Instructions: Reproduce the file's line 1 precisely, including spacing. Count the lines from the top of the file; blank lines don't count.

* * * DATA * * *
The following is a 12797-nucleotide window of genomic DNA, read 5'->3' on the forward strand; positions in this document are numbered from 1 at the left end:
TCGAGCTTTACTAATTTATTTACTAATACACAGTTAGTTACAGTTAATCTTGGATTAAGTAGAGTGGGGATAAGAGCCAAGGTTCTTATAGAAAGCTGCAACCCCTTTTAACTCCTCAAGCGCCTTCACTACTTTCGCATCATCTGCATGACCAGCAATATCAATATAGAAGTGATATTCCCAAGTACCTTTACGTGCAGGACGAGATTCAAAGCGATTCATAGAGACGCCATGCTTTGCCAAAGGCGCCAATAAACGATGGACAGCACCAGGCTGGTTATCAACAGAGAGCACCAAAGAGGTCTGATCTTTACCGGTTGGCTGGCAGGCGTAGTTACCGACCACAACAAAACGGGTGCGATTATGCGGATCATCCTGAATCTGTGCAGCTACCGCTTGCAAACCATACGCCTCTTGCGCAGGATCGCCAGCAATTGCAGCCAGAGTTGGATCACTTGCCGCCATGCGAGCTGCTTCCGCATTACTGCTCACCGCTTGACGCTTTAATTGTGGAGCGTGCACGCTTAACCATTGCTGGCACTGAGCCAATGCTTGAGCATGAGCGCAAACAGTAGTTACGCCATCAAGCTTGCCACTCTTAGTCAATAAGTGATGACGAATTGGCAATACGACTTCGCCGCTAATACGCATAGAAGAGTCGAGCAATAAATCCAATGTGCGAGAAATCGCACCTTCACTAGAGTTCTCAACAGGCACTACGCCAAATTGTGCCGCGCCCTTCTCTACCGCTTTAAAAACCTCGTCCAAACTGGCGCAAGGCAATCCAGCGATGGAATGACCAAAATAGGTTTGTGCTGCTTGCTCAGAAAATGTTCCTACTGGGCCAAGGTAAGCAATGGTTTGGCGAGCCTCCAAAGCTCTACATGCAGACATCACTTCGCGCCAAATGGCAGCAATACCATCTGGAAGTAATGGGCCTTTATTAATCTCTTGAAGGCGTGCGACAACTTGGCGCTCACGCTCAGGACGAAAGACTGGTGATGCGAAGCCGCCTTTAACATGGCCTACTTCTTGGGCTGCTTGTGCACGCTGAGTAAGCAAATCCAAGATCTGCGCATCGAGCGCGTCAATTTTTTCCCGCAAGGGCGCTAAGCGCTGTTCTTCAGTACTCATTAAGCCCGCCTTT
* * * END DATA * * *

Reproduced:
The following is a 12797-nucleotide window of genomic DNA, read 5'->3' on the forward strand; positions in this document are numbered from 1 at the left end: